Short poems about war and the weather

As part of my spiritual practice, I write a daily poem about things that I’m mulling over, or which have touched me. They are always nine lines — except for the occasional longer poems, when I have the inspiration — with each line typically comprised of nine syllables. (This, too, can vary but typically doesn’t.)

Here’s a selection of my musings over the past week.

North and South

We should have left one another then.

You wanted to own people, although

you cannot admit that now and turn

 

your eyes away with a hot curse when

I bring it up. I was fine with

dirt and factories and spinning mills

 

and all matter of bullshit as long

as we weren’t putting people in chains.

Long years and still the argument persists.

 

After the coup

In the days after the coup, the sky

shone its usual hue of eggshell blue,

above streets with unaccustomed silence.

 

We smile thinly and make our purchases,

wondering beneath our masks: Was it you?

The banners supporting the insurgent

 

no longer flutter, and the powerful

seal their lips shut when we point to their theft.

And everyone wonders: Was it you, friend?

 

Pogrom

Maybe we will sleep again without

half an ear awake for the sound of boots,

the knock – curt, professional – on the door.

 

We cannot trust our eyes to close and then

the world assemble itself into its

usual shapes when they drift open.

 

The neighbor that held the door wields a knife.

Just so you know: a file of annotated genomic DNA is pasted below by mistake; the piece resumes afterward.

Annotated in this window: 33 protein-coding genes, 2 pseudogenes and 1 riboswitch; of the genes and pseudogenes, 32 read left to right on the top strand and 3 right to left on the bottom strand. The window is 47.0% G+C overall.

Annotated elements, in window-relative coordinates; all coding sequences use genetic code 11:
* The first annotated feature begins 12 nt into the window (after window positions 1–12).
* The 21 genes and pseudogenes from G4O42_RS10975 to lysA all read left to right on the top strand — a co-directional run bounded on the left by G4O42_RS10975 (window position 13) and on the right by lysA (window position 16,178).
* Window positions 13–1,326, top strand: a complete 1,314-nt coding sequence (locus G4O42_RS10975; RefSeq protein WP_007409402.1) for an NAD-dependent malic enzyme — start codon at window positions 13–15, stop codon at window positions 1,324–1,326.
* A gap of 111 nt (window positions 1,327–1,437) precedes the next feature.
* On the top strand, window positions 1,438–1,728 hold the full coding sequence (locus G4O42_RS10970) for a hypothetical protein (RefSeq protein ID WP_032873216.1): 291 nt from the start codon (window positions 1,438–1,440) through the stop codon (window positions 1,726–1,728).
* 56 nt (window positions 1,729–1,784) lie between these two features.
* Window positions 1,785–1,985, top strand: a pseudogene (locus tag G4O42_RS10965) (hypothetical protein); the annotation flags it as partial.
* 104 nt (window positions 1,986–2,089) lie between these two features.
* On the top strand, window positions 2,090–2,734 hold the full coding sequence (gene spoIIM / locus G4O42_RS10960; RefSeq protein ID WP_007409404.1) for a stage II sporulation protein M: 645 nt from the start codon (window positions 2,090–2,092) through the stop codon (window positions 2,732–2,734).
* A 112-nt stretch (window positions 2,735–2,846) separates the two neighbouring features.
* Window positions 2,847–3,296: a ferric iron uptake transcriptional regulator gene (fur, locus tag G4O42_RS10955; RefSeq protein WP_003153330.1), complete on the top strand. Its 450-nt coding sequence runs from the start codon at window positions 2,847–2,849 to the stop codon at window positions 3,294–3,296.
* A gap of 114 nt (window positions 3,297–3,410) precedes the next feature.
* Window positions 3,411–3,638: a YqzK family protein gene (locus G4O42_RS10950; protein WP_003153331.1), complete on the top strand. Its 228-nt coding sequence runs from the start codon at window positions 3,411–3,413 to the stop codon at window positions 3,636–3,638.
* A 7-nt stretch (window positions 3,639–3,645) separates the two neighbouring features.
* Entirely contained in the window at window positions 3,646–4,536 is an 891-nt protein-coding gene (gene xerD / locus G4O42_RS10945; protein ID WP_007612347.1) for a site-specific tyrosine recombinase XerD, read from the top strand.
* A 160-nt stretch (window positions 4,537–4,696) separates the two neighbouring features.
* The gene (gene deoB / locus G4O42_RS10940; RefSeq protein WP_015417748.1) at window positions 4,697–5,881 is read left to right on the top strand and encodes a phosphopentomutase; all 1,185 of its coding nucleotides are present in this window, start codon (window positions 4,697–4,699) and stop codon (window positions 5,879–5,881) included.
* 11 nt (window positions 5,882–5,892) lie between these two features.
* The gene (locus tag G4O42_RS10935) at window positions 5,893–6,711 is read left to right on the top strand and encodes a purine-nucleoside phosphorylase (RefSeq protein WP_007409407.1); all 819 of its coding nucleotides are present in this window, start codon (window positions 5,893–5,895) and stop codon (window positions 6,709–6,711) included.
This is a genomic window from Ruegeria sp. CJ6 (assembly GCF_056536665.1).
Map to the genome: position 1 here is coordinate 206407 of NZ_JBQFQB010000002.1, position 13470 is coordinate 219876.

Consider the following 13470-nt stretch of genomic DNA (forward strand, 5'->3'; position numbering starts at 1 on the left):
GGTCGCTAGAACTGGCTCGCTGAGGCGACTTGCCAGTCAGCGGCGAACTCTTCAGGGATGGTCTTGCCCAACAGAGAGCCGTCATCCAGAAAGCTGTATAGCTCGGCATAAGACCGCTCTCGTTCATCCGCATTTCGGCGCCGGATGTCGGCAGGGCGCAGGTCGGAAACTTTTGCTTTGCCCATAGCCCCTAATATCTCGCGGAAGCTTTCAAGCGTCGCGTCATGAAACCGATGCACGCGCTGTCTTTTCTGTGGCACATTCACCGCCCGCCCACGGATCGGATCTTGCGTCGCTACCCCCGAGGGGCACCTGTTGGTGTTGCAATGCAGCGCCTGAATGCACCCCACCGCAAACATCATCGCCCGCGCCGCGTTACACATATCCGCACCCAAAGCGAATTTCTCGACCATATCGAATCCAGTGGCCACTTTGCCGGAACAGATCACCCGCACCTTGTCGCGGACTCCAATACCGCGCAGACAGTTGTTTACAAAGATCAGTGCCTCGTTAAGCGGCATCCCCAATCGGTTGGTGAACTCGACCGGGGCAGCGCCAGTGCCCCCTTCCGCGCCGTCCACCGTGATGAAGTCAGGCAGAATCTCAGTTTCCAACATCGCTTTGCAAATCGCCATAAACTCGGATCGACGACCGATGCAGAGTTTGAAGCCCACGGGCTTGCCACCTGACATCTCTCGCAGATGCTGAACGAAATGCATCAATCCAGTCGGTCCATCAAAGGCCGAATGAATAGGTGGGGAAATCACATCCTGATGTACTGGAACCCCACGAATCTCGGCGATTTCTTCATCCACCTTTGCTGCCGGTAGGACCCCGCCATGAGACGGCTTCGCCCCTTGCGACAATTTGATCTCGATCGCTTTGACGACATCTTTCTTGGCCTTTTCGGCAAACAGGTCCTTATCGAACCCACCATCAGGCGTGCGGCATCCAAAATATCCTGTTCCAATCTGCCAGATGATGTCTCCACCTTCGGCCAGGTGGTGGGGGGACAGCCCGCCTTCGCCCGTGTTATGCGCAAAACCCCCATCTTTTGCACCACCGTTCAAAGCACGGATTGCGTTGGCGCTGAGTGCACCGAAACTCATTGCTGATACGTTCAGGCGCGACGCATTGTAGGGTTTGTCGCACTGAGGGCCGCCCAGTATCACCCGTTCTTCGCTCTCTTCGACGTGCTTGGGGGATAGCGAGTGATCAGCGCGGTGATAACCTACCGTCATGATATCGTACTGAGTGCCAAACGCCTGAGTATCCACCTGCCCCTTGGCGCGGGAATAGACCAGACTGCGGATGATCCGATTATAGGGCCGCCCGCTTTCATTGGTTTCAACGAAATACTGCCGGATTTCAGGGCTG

Their compliments on your casserole sift –

writing on the sand, washed away by hate

 

Birds’ nests

When the wind and cold steal the rags

from the trees, their branches shiver

to hide their nakedness, their long limbs –

 

and revealed are the nests, twig-twined orbs

in every crotch and crevasse, great

and small with the remnants of eggshells

 

and shed feathers an shit. Winter

reveals the armature of spring,

chaos and death the seed of the song.

 

Notes during wartime

First remember who you were. Remember

all the things you said you wouldn’t do.

Remember who you were before you did them.

 

Remember the things you said when speech

winged as free and far as chimney swifts.

Remember all the facts you learned from books

 

and stern teachers, the ones who challenged you.

But first, remember who you were – and are.

This is of the utmost importance.

 

Before the storm

The skies are bluest before the storm

the day most beautiful before the turn

to darkness and winter and freezing cold.

 

Like a Victorian maiden with her eyes

luminous, her complexion rosy

as consumption settles wanly in –

 

Red skies at morning, sailor take warning:

How magnificent the cresting swell,

the glass cave as it envelopes you!

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About whitecatgrove

The musings of a Druid priestess, singer, poet and musician in Upstate New York.
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